iOS 14 data use changes: What are they and why is everybody talking about them?
Starting this year, when iOS (iPhone) users upgrade to the newest version of iOS 14, they will get a prompt when they first open any app along the lines of: “Facebook would like permission to track you across apps and websites owned by other companies. Your data will be used to deliver personalized ads to you.” Then, users will have to choose an answer: “Allow Tracking” or “Ask App Not to Track.”
As a user, how would you answer this question? The expectation is that many users will opt out, a choice that will have implications across the advertising landscape. This report will focus on the specific impacts we are anticipating from the Facebook API’s compliance change across three major categories: reporting, optimization and targeting. Please note, the majority of Backbone e-commerce clients do not have an owned app, so this analysis will only address the impacts of the iOS 14 updates for clients optimizing around standard conversion events on their websites.
How will the iOS 14 changes affect reporting?
One of the most tangible effects of Facebook’s platform change is a universal curtailing of the window in which conversion events are tracked after an ad is served. The industry standard has typically been a one-day-view, 28-day-click attribution setting in the platform. Facebook’s new API will migrate all brands to a one-day-view, seven-day-click attribution setting. The big question this change poses is: how much revenue do our clients typically see post-click, between the seventh and 28th day? The answer: more than you’d think.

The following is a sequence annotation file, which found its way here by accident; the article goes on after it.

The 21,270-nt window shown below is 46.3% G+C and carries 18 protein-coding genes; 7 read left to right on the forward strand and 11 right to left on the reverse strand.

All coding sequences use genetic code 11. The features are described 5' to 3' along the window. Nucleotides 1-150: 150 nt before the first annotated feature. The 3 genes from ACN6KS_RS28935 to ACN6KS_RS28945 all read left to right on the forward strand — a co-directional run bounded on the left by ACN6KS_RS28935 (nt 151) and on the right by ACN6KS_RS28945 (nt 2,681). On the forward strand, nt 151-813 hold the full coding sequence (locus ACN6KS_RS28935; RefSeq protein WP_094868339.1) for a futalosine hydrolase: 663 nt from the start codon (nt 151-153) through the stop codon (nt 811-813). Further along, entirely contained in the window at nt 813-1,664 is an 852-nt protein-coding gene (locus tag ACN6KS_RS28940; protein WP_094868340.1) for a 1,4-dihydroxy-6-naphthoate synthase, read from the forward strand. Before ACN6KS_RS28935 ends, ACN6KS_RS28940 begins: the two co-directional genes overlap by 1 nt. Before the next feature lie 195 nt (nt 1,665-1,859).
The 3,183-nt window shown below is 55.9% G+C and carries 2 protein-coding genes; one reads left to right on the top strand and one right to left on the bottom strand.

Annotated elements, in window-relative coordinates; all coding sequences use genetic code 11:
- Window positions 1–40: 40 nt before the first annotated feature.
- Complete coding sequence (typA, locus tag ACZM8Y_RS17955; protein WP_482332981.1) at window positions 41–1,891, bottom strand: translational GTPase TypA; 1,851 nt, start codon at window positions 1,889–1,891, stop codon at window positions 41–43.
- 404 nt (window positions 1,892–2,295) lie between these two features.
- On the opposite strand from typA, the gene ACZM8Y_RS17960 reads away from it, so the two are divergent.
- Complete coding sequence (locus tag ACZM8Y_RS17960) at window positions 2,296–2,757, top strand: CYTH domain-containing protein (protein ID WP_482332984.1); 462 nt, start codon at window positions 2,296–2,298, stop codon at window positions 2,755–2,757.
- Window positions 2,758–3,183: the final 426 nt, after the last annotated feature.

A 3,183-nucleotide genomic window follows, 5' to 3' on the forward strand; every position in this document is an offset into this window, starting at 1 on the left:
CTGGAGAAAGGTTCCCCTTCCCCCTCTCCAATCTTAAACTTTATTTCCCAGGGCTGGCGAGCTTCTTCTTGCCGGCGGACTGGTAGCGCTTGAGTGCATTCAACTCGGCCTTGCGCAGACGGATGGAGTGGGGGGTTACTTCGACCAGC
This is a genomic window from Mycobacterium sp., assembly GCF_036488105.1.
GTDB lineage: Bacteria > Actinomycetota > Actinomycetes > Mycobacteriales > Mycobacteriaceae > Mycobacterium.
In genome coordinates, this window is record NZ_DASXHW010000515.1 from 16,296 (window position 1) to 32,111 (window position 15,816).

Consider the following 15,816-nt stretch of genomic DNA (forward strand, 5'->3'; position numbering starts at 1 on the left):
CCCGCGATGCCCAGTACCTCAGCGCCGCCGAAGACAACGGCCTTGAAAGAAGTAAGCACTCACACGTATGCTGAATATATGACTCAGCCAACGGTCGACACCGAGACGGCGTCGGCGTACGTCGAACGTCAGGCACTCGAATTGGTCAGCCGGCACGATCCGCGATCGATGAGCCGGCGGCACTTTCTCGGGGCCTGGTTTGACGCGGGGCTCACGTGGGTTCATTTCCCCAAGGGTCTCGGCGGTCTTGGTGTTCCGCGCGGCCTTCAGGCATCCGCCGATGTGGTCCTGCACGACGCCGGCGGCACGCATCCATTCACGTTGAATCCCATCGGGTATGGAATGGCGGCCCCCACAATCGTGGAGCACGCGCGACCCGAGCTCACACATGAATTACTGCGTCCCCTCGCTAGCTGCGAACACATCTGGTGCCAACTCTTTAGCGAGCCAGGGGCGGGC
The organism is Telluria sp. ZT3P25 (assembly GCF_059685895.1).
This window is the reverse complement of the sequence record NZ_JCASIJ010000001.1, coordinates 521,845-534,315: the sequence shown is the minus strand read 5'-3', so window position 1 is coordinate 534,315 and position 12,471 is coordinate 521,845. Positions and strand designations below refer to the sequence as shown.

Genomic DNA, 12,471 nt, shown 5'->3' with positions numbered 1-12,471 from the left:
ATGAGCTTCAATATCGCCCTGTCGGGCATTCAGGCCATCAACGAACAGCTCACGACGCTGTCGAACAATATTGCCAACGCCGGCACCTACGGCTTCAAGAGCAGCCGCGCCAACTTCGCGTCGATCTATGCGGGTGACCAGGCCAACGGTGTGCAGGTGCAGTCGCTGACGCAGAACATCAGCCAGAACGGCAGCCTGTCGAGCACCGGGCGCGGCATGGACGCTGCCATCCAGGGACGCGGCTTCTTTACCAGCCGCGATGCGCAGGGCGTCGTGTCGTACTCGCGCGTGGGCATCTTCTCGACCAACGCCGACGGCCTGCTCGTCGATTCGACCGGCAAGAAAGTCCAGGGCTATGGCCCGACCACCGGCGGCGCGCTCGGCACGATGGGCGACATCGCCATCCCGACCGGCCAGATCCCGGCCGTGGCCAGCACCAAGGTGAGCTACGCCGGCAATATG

On average for Backbone clients in 2020, 21% of total revenue was recorded seven days post-click. In other words, when we shift to one-day view, seven-day click, we will see on average of 21% less total revenue recorded in the platform than before. As you can see in Chart 1, this delta between seven-day-click and 28-day-click revenue was particularly accentuated last fall (September through November 2020).
In 2020, not all Backbone digital media clients recorded the same percentage of revenue between seven and 28 days post-click — in fact, we saw a wide range. The major factors that drove the larger difference for advertisers were: 1) average order value, and 2) prospecting/remarketing media mix. Typically, higher-ticket items will have a longer purchase cycle (for example, most of us will spend more time debating the purchase of a paddleboard than a pair of gloves). Similarly, it will usually take a brand-new user longer to convert than someone with a strong sense of brand and product awareness. Thus, brands with higher AOVs with a larger focus on prospecting generally see the widest delta between seven-day and 28-day click.
Further, our ability to apply breakdowns to revenue reporting will now be limited due to the changes in Facebook’s API. Previously we could share certain insights such as “7% of spend and 9% of revenue were recorded among users 25 and under” (or similar for male/female, DMA, etc.). Now, this data will only be available as it relates to delivery (spend) vs. action (revenue). You can find more information about Facebook’s reporting changes here.
How will these changes affect optimization and targeting?